ABA Informal Opinion No. 859 discusses the propriety of an attorney deducting from escrow funds a sum which he feels is fair and reasonable for his legal services and then remitting the balance of the escrow funds to his client. The opinion states as follows:

Replying to the question in your letter, where local law specifically permits the lawyer to deduct his fee from the escrow funds held by him either to satisfy a lawyer's lien or otherwise, then it is not unethical for the lawyer to do so. On the other hand, in the absence of local law specifically authorizing such deductions, then, if there is no agreement between the attorney and client which would permit the deduction from the escrow funds of the lawyer's suggested fee, the Committee believes it would be unethical for the lawyer to retain even what he believes to be a fair and reasonable fee for his services from such funds. The matter is controlled by local law and, in the absence of local statutory or case law on the subject, there would appear to be no authority to make the deduction, in the absence of a specific agreement between the attorney and the client. (Emphasis supplied)

In arriving at that conclusion, the A.B.A. committee cited New York City Opinion 786 (renumbered 590 in the published opinions) as follows:

The attorney holds the monies deposited in escrow and trust for a specific purpose, and it would be professionally improper for him to divert these monies to any other purpose, and to divert them to himself in payment of his own claim would not only be professionally improper, but highly reprehensible.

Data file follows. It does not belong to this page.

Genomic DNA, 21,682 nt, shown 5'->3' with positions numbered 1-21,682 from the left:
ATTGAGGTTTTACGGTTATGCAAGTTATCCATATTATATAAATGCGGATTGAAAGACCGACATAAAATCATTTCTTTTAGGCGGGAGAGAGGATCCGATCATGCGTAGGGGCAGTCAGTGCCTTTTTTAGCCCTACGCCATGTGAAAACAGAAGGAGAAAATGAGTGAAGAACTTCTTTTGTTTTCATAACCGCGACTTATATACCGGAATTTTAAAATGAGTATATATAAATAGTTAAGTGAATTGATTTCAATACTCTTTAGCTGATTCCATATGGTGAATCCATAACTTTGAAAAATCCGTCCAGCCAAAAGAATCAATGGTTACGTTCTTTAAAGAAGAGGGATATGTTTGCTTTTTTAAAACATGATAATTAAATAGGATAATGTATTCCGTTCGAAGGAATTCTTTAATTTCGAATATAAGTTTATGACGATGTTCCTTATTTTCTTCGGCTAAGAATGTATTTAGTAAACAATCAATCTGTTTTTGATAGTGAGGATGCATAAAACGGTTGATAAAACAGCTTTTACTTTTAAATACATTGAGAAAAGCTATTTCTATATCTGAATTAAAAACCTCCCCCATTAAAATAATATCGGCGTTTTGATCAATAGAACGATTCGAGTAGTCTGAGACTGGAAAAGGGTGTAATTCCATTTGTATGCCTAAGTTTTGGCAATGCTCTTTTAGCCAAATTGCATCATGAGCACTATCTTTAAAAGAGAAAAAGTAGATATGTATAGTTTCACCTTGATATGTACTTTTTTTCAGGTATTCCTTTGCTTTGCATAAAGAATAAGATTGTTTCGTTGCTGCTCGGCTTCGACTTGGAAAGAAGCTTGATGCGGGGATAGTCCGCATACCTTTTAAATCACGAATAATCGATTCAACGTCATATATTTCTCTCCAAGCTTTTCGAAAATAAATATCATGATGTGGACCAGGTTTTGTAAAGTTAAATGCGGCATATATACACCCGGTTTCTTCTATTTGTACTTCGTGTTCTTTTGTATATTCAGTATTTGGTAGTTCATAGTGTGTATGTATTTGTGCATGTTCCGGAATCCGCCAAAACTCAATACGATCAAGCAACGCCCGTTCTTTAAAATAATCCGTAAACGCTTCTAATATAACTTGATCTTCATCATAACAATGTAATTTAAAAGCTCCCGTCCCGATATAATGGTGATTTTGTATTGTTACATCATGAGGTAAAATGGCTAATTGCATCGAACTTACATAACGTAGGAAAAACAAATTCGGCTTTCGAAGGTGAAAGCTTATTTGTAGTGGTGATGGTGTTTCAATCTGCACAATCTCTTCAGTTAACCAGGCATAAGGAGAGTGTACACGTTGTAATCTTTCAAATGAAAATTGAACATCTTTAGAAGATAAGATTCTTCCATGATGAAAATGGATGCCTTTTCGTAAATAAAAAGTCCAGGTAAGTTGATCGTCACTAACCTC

Opinion 1970-1 of the Committee on Legal Ethics of the Los Angeles County Bar Association holds that an attorney having a lien granted by a client on money recovered, together with a power of attorney from the client may not ethically enforce the lien for the balance of an unpaid fee without first bringing an action to establish his right to the fee claimed. See also, Formal Opinion No. 1975?36 of the Committee on Professional Ethics of the State Bar of California for a further discussion of the strict requirements surrounding the attorney's handling of a client trust account.

VI
ANALYSIS

Rule 8-101(B)(4) imposes a mandatory duty upon the attorney to promptly pay to the client as requested the funds in the possession of the member of the State Bar which the client is entitled to receive. Although this section may beg the question, Rule 8-101(A)(2) provides that where both the attorney and the client make a claim for funds in possession of the attorney, "the disputed portion shall not be withdrawn until the dispute is finally resolved." This rule, as illustrated by the above-noted opinion, makes it clear that if the attorney wishes to satisfy his claim from funds deposited in a trust account, the dispute between the attorney and client must first be resolved, whether by way of agreement or legal action.

No facts are presented which in any way demonstrate in the present instance that the client agreed to the withdrawal of these funds, or that the attorney commenced and concluded any legal action establishing his right to the funds. To the contrary, if would appear from the client's refusal to pay that a definite and real dispute exists between the attorney and the client such as to prevent the withdrawal of the trust account funds by the attorney. Violation of Rule 8-101, if willful, would subject the attorney to the discipline of the State Bar. California Business & Professions Code § 6077. The question of willfulness, being again a question of fact, will not be passed upon in this opinion.

 

Disclaimer: This opinion was issued by the Legal Ethics Committee of the San Diego County Bar Association. It is advisory only and is not binding upon any member of the SDCBA, any other member of the State Bar of California, the State Bar of California or its Board of Governors, or any persons or tribunals charged with regulatory responsibilities. The SDCBA, its officers, directors, agents, and the Legal Ethics Committee members assume no responsibility or liability in rendering this opinion.